Melbourne, Vic, Australia — (METERING.COM) — August 8, 2007 – The Victorian Department of Primary Industries (DPI) has committed itself to continuing to review opportunities for the adoption of open communications protocols and standards for its AMI program.
This was one of the outcomes of a recent open communications forum hosted by the DPI, with a view to moving to formalize standards (open or otherwise) to allow interoperability of multiple brands of AMI systems components, such as meters, to meet both the state’s and the Council of Australian Governments (COAG) mandates to rollout AMI/smart metering.
As there are no mature open communications protocols and standards for AMI systems that have been implemented in any major AMI rollout in any international jurisdiction, the DPI was concerned that there is a risk that Victoria may become locked-in to a range of proprietary AMI communications protocols that adversely affect market dynamics and efficiency.
One of the key issues identified was the potential suitability of international open communications standards for the WAN and LAN communications – ANSI C12.22 used in North America and the European standard DLMS/COSEM. The DPI agreed to further assess the scope and coverage of these standards and to investigate their potential applicability for AMI rollout in Victoria.
The DPI also agreed to maintain a watching brief on international AMI developments for any open standards emerging at a national AMI level that could be utilized for WAN and LAN communications in Victoria. Advantages of a local open standard are that it allows tailoring to meet the local needs and can be updated without requiring the agreement of overseas jurisdictions. However, the development of such a standard is likely to take several years and hence delay AMI implementation in Australia, and also there is the risk that it would not be supported by many vendors, resulting in market capture by a few vendors and resultant higher prices.
Open access to key infrastructure, in particular data, emerged as another important issue and the DPI will review the AMI approach to ensure access to data for those parties entitled to the data.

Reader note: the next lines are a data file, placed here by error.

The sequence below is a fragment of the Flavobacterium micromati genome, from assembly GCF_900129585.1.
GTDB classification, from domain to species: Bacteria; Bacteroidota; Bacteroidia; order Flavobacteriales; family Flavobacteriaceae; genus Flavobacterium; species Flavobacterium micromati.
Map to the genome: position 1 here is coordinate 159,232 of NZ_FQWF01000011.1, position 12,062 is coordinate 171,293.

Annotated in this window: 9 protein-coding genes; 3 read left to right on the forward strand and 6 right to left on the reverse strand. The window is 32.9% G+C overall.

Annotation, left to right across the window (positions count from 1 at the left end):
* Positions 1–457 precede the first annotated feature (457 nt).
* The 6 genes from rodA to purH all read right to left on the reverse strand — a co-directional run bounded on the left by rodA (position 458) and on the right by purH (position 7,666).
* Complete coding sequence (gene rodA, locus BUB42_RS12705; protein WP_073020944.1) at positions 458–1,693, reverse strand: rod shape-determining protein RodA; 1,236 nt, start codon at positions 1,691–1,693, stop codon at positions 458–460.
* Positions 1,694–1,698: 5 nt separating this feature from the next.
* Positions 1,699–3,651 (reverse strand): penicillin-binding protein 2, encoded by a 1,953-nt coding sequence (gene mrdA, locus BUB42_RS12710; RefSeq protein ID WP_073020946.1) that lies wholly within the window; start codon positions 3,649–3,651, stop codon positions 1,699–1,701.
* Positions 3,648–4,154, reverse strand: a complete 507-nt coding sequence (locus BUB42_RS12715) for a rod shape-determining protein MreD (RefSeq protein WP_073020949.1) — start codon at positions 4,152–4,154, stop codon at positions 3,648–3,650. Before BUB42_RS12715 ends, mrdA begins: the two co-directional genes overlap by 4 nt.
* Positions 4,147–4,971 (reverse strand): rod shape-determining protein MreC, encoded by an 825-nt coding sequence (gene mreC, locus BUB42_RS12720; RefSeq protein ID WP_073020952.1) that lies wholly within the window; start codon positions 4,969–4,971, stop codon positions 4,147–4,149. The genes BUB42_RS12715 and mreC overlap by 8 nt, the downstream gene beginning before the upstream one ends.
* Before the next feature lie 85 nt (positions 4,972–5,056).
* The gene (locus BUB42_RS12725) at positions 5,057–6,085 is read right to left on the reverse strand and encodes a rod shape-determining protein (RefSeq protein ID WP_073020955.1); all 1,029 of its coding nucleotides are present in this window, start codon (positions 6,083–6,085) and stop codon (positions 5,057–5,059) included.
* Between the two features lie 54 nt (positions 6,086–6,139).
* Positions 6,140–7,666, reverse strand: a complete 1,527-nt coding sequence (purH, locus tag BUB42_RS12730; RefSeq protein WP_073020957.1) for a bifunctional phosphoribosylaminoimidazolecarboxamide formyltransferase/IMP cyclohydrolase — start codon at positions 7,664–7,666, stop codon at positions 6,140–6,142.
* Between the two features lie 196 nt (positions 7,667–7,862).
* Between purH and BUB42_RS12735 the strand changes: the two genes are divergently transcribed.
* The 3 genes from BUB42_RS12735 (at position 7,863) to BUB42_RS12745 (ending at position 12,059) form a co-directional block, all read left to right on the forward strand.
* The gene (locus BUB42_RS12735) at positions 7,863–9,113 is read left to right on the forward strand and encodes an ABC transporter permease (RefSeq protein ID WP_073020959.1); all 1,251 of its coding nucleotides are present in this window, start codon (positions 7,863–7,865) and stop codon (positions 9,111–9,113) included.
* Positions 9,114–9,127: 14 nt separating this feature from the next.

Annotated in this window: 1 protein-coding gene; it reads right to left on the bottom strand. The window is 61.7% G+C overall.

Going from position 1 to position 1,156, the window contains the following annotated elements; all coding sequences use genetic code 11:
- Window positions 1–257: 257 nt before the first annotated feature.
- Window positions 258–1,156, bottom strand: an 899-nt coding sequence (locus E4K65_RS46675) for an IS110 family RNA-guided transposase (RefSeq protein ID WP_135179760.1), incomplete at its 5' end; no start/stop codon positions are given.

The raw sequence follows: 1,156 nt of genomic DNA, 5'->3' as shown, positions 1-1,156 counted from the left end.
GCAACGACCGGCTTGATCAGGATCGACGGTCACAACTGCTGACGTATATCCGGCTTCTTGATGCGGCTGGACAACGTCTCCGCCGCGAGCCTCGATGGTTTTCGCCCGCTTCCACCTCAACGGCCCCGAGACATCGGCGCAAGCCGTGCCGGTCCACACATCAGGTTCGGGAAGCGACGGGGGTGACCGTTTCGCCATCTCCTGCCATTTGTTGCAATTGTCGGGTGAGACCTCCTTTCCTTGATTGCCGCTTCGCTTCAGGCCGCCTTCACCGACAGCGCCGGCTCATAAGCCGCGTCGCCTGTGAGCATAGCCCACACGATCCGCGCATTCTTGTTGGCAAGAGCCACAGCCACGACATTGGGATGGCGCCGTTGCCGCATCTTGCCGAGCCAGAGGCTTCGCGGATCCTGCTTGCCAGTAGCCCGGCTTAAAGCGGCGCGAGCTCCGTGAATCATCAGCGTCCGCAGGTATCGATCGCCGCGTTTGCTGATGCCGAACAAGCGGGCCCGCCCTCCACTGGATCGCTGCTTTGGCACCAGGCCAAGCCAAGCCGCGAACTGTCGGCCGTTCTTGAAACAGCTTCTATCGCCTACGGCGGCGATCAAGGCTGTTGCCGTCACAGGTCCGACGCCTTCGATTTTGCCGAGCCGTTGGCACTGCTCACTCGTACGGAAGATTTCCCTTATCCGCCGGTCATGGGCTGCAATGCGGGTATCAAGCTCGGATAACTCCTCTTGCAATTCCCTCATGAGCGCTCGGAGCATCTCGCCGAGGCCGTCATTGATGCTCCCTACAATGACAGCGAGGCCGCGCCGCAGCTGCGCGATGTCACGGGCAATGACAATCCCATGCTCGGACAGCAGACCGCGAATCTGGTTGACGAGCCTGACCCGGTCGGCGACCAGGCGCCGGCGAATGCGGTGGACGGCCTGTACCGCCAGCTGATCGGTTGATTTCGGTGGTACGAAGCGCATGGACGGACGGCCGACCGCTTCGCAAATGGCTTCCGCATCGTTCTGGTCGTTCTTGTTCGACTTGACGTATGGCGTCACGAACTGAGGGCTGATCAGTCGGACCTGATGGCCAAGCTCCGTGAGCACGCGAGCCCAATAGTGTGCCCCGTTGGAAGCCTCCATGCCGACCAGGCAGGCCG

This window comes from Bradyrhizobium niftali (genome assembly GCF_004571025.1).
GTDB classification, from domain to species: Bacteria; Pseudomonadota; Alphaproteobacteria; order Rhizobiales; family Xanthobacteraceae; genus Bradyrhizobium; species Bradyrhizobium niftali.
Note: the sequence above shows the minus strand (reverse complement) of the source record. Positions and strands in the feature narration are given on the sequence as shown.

Consumer representatives raised the issue of the customer experience with AMI, noting that there should be positive customer outcomes from AMI. In particular there should be importance placed on the ease, consistency and customer friendliness of interfaces to the customer, and the DPI will ensure that development of the proposed in-home display guidelines will encourage a common minimum interface functionality to these devices.
The current Victorian approach will achieve open communications at either end of the AMI system, with the ZigBee AMI profile likely to be prescribed for the connection of the meter to the Home Area Network (HAN), while the connections from the network management system to the B2B hub and MSATS are already open standards. This approach means that market B2B messaging will be used to send/receive commands and messages to/from specific AMI installations, with a specified market participant taking responsibility for the communications between the B2B hub and the metering installation itself. Also, the specification of standards for the HAN provides certainty to vendors interested in developing and offering HAN-based devices, including in-home displays.
The Victorian Minimum State-wide Functionality Specification is due for completion in September.